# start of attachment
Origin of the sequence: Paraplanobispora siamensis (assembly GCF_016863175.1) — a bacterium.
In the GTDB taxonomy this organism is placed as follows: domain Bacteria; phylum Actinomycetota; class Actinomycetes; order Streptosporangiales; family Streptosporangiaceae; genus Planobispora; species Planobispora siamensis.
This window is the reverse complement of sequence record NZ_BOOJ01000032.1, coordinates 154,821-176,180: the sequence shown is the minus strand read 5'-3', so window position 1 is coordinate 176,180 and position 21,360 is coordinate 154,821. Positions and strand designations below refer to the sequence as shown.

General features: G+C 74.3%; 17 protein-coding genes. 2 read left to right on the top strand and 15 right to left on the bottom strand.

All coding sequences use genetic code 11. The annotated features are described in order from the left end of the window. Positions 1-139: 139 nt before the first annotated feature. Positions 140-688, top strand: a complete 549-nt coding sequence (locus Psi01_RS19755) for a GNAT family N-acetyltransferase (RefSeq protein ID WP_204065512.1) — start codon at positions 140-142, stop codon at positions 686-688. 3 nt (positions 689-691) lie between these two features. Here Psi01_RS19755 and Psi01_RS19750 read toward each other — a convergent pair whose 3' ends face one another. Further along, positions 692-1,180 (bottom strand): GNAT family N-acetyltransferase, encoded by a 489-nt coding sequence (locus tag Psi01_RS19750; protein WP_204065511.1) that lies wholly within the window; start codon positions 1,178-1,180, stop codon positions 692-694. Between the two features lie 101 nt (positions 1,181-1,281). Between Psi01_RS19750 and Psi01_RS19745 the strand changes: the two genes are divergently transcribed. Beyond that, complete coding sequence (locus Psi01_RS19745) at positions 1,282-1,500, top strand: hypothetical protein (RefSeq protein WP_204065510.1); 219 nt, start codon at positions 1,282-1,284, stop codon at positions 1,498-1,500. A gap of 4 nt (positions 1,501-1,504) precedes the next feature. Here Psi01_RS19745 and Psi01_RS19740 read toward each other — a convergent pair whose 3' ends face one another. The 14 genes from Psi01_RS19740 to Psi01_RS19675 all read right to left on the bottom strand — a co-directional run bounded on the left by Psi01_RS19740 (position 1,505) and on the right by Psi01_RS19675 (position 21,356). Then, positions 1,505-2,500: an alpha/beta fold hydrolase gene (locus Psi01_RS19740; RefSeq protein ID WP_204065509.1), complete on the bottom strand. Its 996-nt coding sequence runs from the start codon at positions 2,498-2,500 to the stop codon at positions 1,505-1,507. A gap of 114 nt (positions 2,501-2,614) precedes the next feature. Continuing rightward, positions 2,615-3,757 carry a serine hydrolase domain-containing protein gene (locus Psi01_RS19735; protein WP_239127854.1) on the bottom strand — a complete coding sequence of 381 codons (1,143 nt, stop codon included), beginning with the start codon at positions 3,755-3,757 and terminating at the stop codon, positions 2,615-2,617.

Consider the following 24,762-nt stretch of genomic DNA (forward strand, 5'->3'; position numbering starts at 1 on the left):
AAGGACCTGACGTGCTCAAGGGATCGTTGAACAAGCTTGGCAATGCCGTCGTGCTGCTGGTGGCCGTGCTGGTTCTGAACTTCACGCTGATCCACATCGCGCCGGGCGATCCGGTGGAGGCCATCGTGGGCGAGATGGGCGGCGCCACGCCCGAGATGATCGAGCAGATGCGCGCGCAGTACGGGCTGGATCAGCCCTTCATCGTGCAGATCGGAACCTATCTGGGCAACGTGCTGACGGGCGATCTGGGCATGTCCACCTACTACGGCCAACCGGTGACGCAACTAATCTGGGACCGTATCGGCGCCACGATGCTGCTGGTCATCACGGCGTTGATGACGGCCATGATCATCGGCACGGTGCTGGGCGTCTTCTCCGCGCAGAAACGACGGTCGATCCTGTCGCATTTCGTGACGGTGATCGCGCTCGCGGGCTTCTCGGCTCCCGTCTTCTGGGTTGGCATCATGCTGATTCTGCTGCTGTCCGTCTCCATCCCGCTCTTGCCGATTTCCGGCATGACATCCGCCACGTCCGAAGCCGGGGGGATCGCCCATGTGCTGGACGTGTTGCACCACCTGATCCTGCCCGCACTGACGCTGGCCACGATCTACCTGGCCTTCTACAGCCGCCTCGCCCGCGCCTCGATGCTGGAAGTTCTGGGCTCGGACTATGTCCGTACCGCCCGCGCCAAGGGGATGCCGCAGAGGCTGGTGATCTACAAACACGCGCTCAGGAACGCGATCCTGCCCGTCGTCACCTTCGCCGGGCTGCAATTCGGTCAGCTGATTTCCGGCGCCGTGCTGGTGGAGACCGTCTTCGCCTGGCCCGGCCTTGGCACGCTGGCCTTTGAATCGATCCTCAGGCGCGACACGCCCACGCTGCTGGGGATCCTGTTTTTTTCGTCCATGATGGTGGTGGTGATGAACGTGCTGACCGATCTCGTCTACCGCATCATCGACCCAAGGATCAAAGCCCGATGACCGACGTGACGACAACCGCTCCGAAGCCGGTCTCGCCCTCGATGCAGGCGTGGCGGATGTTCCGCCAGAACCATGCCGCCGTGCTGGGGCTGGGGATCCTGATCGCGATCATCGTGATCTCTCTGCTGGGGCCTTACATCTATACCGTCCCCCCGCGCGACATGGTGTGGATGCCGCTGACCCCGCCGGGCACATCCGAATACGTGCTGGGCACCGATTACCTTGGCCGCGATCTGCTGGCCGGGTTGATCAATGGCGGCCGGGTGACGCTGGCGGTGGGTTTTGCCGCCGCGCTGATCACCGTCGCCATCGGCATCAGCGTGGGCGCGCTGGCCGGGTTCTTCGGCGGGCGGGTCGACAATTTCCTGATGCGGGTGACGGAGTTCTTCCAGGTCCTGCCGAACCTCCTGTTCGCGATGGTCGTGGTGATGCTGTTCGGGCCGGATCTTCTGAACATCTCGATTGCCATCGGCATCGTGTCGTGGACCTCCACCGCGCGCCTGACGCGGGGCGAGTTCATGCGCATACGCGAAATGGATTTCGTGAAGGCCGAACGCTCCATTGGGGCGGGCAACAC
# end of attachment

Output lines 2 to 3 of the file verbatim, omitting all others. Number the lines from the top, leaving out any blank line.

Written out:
In the GTDB taxonomy this organism is placed as follows: domain Bacteria; phylum Actinomycetota; class Actinomycetes; order Streptosporangiales; family Streptosporangiaceae; genus Planobispora; species Planobispora siamensis.
This window is the reverse complement of sequence record NZ_BOOJ01000032.1, coordinates 154,821-176,180: the sequence shown is the minus strand read 5'-3', so window position 1 is coordinate 176,180 and position 21,360 is coordinate 154,821. Positions and strand designations below refer to the sequence as shown.